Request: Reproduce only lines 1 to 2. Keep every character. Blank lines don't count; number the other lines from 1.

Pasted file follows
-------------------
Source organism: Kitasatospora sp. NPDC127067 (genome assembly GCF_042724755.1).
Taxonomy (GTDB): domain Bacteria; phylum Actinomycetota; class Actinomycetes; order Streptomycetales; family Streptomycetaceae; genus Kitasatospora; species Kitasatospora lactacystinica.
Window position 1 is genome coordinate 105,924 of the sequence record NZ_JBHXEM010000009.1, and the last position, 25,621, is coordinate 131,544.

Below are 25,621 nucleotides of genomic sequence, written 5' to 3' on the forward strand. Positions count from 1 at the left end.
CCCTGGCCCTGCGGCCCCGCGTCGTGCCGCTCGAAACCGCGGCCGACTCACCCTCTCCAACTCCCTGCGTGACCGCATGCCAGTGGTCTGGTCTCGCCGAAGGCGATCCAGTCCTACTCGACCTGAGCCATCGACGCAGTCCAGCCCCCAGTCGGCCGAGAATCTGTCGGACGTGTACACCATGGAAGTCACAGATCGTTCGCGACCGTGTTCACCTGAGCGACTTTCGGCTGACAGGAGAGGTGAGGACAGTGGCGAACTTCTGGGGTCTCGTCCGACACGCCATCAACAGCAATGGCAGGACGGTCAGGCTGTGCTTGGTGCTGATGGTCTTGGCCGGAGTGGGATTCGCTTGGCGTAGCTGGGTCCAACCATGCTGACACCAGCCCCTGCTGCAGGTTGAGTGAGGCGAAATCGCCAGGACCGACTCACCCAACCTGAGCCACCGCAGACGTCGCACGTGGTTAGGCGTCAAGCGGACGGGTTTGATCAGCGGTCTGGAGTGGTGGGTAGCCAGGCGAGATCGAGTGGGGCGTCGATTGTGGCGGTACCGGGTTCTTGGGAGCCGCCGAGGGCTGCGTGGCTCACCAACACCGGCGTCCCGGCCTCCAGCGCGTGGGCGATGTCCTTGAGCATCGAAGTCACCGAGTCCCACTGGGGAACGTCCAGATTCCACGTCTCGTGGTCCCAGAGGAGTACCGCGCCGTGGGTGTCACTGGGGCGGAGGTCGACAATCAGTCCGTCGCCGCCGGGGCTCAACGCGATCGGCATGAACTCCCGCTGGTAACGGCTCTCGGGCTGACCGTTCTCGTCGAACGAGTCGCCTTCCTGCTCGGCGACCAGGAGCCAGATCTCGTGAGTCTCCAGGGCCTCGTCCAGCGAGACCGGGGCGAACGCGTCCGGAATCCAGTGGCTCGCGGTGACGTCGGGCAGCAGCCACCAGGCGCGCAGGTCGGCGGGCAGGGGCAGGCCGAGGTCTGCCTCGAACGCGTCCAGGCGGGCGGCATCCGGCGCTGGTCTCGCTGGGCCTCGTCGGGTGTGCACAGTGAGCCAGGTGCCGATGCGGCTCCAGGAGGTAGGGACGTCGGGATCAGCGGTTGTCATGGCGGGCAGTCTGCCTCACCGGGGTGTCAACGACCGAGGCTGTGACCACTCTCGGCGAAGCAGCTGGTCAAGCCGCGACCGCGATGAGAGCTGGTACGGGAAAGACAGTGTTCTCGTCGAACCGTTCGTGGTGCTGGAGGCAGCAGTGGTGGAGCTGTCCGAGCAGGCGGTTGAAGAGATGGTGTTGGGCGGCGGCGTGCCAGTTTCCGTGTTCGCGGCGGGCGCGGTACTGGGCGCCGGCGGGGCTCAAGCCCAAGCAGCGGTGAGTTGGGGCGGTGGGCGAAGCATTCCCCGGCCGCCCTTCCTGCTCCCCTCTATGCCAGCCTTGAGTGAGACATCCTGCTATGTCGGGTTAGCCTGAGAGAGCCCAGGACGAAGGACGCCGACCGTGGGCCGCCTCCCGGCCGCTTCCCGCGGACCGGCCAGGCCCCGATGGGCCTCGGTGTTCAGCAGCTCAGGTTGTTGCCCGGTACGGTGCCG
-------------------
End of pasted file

Source organism: Kitasatospora sp. NPDC127067 (genome assembly GCF_042724755.1).
Taxonomy (GTDB): domain Bacteria; phylum Actinomycetota; class Actinomycetes; order Streptomycetales; family Streptomycetaceae; genus Kitasatospora; species Kitasatospora lactacystinica.